How ‘Sushasan babu’ turned around his own and Bihar’s fortunes

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He graduated as an engineer but plunged into politics in the early 1970s. Sophisticated, soft-spoken and a teetotaller who detests tobacco, Janata Dal-United leader Nitish Kumar, known for his development and good governance, is all set to become Bihar’s chief minister again.

Nitish Kumar’s experiment to ally with the Rashtriya Janata Dal led by former chief minister Lalu Prasad, and the Congress, was termed opportunistic by his arch rival BJP.

During the assembly campaign, Nitish Kumar had assured the people that if he got an opportunity again, he will serve them in the same spirit that he did for nearly 10 years.

He had led the JD-U and its then ally, the BJP, to sweeping victories in one of India’s most populous and politically important states both in 2005 and in 2010, displacing his one-time mentor Lalu Prasad.

Due to his vision and hard work, the then lawless, underdeveloped state was in the news for development, high growth rate and improved law and order situation.

“It was the technocrat in him that reflected in his bid to develop Bihar and Nitish Kumar became a ‘vikas purush’ (man of development). Even his critics agree that he has been trying hard for a turnaround of the state,” says JD-U state president Vashisht Narain Singh, who has been close to Nitish Kumar since the 1990s.

For one who for years worked under the shadow of the more vocal Lalu Prasad, Nitish Kumar could emerge as a leader in his own right only after he broke away to chart an independent course in the mid-1990s.

His first stint in power in Patna was short lived. Becoming chief minister for the first time in March 2000 with the support of half a dozen ‘bahubalis’ (criminals-turned-politicians), he had to resign within a week after failing to prove his majority.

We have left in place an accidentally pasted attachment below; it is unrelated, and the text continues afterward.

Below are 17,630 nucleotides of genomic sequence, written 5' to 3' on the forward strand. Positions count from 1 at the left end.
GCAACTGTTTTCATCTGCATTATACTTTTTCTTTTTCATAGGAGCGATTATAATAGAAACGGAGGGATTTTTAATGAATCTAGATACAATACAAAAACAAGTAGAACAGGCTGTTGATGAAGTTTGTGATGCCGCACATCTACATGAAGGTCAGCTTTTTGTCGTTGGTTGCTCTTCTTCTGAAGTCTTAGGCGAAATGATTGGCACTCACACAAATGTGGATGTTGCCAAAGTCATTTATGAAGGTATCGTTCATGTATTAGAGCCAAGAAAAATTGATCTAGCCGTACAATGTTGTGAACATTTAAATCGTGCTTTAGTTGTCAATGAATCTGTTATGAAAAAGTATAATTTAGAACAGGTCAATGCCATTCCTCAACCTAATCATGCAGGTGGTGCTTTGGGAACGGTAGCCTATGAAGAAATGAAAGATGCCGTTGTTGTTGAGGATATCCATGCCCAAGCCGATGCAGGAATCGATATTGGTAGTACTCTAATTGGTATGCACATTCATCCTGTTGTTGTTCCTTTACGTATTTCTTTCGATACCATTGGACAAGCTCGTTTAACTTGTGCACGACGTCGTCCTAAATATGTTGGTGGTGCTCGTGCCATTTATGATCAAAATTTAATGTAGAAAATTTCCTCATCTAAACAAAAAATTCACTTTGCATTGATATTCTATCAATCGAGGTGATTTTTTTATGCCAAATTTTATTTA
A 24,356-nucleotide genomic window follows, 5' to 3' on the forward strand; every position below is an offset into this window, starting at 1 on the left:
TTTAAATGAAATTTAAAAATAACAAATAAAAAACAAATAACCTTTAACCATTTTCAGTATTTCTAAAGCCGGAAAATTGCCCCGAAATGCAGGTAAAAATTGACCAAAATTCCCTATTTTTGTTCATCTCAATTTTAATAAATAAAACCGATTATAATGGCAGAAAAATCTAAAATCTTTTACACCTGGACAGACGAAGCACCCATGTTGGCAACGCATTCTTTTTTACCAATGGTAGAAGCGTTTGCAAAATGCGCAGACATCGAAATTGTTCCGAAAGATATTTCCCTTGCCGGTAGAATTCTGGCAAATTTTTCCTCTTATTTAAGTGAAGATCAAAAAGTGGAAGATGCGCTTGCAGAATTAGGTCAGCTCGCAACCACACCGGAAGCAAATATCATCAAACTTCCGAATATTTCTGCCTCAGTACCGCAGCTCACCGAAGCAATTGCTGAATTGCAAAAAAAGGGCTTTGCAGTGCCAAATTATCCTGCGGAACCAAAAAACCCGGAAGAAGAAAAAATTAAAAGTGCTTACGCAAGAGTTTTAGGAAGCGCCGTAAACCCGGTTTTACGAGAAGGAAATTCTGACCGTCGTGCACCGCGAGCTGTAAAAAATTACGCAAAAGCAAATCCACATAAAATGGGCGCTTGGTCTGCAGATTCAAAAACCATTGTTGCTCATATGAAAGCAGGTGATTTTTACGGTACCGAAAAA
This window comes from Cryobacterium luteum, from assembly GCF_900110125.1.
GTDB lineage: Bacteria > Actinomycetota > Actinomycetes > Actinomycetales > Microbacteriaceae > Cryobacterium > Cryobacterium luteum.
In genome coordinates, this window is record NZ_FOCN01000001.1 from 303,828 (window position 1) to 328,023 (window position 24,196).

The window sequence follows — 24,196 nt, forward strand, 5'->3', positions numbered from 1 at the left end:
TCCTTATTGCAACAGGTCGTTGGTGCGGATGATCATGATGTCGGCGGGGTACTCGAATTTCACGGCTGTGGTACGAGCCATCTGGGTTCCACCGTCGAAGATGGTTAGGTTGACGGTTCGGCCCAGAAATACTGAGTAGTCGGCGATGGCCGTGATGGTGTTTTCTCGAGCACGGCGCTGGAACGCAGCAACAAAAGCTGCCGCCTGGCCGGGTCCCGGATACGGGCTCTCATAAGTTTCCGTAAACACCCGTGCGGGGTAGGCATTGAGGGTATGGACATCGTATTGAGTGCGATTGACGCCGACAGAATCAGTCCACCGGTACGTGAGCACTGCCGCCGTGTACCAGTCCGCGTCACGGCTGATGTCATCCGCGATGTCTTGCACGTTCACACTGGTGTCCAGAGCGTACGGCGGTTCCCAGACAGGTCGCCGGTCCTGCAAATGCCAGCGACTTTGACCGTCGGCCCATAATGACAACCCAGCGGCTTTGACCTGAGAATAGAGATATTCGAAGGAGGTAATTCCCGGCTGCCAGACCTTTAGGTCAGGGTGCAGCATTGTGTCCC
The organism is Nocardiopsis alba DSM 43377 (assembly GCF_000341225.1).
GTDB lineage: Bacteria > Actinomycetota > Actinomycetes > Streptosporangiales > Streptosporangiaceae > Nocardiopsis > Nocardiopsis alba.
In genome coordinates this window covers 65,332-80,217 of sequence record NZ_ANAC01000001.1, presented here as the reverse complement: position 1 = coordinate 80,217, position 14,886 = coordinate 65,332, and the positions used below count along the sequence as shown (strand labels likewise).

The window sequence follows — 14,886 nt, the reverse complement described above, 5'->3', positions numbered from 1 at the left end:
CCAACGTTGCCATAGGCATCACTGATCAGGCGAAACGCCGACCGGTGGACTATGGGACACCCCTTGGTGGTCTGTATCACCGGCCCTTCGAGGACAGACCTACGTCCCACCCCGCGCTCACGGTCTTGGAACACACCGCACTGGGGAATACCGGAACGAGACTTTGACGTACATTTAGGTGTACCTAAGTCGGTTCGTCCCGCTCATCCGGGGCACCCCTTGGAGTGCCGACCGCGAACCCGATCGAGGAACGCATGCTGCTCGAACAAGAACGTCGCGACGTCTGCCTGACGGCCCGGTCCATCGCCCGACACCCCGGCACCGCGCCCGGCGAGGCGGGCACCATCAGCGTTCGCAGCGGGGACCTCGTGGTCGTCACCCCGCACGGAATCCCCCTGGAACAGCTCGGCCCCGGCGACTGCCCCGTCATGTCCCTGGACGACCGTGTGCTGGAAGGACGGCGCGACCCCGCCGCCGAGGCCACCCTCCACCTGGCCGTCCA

Five years later, he was back in the saddle, thanks to an alliance with the BJP, a party he had courted since 1996 but whose Hindutva politics he strongly rejected.

He ended the 17-year-old alliance after the BJP chose then Gujarat chief minister Narendra Modi as its face for the 2014 Lok Sabha polls.

But the break-up proved costly in the parliamentary polls, with the JD-U reduced to just two seats out of the state’s 40 in the Lok Sabha.

Nitish Kumar accepted responsibility for the debacle and put in his papers. He picked Dalit leader Jitan Ram Manjhi as his replacement.

Manjhi was later expelled from the JD-U after he refused to resign. He formed a new party, the Hindustani Awam Morcha and joined hands with the BJP.

As chief minister, Nitish Kumar went about rebuilding Bihar.

He relaid roads that had virtually ceased to exist, built over 12,000 bridges, over 66,000 roads, completed long delayed infrastructure projects, appointed over three lakh school teachers to rebuild the shattered educational system and ensured that doctors attended health centres.

He cracked down on criminals with strong links to politics. He ordered speedy trials and over 85,000 criminals, many of them politicians, were convicted.

In no time, Bihar’s notorious crime rate dropped, so much so that young women began to venture out at night in many places, including state capital Patna.

A teetotaller who detests tobacco, the widower has a son. He keeps his family away from the limelight, with his son Nishant Kumar out of politics.

Born in 1951, Nitish Kumar was elected to the Bihar assembly for the first time in 1985. He became president of the Yuva Lok Dal in 1987 and secretary general of the then undivided Janata Dal two years later.

He was elected to the Lok Sabha for the first time in 1989 and went on to win five parliamentary elections from Bihar.

A minister of state in the V.P. Singh government, he became railway minister in the Atal Bihari Vajpayee government but resigned when a train disaster claimed the lives of about 250 people. He returned to the cabinet as minister for surface transport and agriculture.

But all through his innings in Delhi, he never lost sight of his ultimate goal: govern Bihar to develop it with his pet agenda “development with justice”.

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